I answered the first few in a daze, still a little stunned by the prompt, courteous service. Then the question about organ donation jarred me awake.
I paused for a few seconds, then answered with my first instinct, "no," and moved on.
Actually, I am in favor of organ donation, as are 83 percent of Americans, according to a Gallup Poll reported by ABC News. But I also sided with the majority when I chose not to be a potential donor. Only 28 percent of Americans signed up to donate, the poll reported.
In Philadelphia, we follow that trend. As of June 2003, only 29 percent of Philadelphia drivers answered "yes" to organ donation, well below the state average of 41 percent, according to the Gift of Life Donor Program, the region's official organ-donor organization. The numbers were higher in the suburbs, although Chester County, at 51 percent, was the only county to break the 50 percent mark.
So why is the spirit willing but the potential donor pool weak? I thought back to that day at the driver's license center. The few seconds I took to think about being a donor were a blur of images - mangled wreckage, blood-stained upholstery, a lifeless cadaver harvested of vital organs. Gruesome, dramatic images too easily dismissed by clicking "no."
What didn't come to mind were the more than 80,000 people on the waiting list for corneas and organs such as hearts, lungs, kidneys and livers.
In 2002, more than 6,000 people died while waiting for organs, according to the United Network for Organ Sharing, in Richmond, Va. The national donor pool is further reduced when family members refuse to allow the organ donation to occur despite the wishes of their deceased loved ones.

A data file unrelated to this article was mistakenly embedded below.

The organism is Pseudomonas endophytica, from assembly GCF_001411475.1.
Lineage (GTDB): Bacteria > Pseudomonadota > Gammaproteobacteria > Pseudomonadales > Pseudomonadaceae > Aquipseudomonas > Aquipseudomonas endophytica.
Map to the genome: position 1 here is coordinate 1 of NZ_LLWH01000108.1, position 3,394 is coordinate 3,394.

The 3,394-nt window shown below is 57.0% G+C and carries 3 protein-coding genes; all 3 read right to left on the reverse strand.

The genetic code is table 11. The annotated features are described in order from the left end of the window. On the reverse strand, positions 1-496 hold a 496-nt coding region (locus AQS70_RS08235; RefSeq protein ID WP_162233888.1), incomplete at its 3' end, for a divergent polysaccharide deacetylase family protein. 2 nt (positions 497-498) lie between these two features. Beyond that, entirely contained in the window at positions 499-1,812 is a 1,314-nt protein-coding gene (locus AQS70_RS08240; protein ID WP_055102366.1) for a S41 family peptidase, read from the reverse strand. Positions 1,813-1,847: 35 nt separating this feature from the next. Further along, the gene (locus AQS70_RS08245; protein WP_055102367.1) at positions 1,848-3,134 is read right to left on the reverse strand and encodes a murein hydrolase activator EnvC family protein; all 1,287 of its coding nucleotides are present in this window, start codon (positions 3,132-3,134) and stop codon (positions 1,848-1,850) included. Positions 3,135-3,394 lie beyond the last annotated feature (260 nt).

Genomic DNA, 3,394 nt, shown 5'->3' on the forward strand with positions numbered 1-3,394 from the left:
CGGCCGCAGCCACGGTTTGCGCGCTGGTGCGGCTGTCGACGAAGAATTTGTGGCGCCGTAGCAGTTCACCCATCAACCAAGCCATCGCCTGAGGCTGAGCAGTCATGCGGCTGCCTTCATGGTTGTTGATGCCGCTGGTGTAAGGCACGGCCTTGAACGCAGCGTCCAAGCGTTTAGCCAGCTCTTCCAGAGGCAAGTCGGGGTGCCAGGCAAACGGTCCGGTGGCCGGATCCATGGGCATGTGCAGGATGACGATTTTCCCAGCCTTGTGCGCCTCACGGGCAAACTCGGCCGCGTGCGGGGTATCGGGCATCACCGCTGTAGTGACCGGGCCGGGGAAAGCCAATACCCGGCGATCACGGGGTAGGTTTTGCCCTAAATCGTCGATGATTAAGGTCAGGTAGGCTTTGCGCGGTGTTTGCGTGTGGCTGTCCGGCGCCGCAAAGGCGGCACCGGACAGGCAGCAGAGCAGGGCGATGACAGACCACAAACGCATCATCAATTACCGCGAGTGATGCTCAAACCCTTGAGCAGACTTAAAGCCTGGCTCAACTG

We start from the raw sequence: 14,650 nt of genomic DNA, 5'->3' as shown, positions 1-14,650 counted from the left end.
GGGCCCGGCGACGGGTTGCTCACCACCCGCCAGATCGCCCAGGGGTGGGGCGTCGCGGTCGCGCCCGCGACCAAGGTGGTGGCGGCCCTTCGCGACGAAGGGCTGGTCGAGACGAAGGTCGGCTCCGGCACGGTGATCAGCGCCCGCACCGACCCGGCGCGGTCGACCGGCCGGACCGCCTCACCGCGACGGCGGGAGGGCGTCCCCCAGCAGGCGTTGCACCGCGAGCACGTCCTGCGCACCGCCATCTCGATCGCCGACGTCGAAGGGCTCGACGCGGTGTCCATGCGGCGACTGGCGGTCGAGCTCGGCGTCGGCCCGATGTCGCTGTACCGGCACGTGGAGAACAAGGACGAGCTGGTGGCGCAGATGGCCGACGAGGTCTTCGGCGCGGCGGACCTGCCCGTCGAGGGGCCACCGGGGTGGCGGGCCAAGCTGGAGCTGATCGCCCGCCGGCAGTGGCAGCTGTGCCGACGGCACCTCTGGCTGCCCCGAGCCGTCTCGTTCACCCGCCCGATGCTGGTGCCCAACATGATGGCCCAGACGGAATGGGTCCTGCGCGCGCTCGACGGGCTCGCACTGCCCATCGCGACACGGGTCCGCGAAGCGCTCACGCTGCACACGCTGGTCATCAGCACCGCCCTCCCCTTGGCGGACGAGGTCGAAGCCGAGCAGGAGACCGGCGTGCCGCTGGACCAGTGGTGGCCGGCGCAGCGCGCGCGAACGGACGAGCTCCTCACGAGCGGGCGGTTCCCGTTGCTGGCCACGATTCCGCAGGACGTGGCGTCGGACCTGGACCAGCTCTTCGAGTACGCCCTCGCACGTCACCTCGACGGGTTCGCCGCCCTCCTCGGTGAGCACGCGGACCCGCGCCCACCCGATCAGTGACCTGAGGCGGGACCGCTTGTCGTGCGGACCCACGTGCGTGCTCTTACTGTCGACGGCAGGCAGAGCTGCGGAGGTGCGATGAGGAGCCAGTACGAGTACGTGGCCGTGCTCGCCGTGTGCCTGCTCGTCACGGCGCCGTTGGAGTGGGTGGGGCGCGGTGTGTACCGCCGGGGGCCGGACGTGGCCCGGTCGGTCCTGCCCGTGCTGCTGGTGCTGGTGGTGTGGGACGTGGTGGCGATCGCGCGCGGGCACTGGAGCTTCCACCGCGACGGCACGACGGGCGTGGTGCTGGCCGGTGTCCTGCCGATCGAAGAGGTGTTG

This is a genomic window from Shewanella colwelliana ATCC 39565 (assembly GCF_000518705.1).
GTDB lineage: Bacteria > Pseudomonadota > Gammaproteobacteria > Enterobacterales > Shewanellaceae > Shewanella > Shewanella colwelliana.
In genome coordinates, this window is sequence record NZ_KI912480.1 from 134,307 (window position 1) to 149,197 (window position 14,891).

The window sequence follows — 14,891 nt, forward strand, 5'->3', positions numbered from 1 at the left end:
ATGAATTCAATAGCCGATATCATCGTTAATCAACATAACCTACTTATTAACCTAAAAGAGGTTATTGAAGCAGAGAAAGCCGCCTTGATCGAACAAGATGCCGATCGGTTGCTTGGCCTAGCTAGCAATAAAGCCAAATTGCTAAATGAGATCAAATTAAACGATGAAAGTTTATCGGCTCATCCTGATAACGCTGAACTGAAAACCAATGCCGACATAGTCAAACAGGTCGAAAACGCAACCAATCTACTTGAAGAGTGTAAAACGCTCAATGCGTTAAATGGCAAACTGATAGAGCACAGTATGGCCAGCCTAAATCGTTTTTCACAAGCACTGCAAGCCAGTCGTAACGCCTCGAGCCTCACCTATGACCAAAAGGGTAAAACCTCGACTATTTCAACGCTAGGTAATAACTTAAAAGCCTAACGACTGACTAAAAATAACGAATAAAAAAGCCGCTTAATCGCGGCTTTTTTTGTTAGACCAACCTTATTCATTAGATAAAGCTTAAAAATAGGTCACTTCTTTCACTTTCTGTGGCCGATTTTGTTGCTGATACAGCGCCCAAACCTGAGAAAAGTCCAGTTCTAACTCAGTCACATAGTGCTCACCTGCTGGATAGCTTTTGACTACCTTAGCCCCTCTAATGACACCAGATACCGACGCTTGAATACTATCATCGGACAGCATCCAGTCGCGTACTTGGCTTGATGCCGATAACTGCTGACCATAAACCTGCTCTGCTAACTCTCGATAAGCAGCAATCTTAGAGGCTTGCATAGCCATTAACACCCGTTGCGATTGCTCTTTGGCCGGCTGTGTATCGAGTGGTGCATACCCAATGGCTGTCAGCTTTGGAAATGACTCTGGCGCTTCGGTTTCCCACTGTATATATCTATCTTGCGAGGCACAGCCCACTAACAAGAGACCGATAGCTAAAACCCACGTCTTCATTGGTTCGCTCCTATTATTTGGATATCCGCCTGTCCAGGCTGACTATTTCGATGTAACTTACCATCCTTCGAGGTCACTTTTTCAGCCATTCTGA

Grim images prevented me from answering "yes" that day, but after thinking about it awhile, I also needed to clarify some myths about organ donation. Yes, an open-casket burial is possible; no, families of deceased donors do not have to contribute money for the transplants; no, the organs don't go to celebrities or rich people first; and yes, doctors do everything possible to save potential donors' lives, according to the Gift of Life Donor Program.
Maybe there is a way to avoid the myths and circumvent the squeamish stomachs. In November, two Columbia University researchers published an article in Science Magazine concluding that our country's donor pool would increase dramatically with an "opt-out" policy. It would include everyone as a potential donor - automatically - unless someone requests otherwise in writing.
Many European countries, such as France and Austria, have opt-out policies, and registered donors in those countries ranged from 85 percent to 99 percent. In "opt-in" nations, such as the United Kingdom and Germany, which have policies similar to ours, registered donors ranged from 4 percent to 27 percent, according to the article.
So, if more than 83 percent of us approve of organ donation, why don't we just adopt an opt-out policy?
There is no doubt that this is a tricky ethical subject that would require extensive public debate. New technology and techniques now allow for such things as limb transplants, as well as face transplants.
But with the lives that could be saved by increasing the number of organ donors, an "opt-out" policy is at least worth discussing. In the meantime, I'm not going to wait until the next time I have to renew my driver's license. I have decided to sign a donor card, slip it into my wallet, and inform my family of the choice that I made.
Patrick Guinan lives and writes in Drexel Hill.
Pennsylvania Driver's License Donor Registry Statistics
County Total Drivers Organ Designation Percent
Bucks 466,422 220,052 47.18
Chester 310,655 158,107 50.89
Delaware 403,109 176,260 43.73
Montgomery 605,013 281,053 46.45
Philadelphia 908,323 264,993 29.17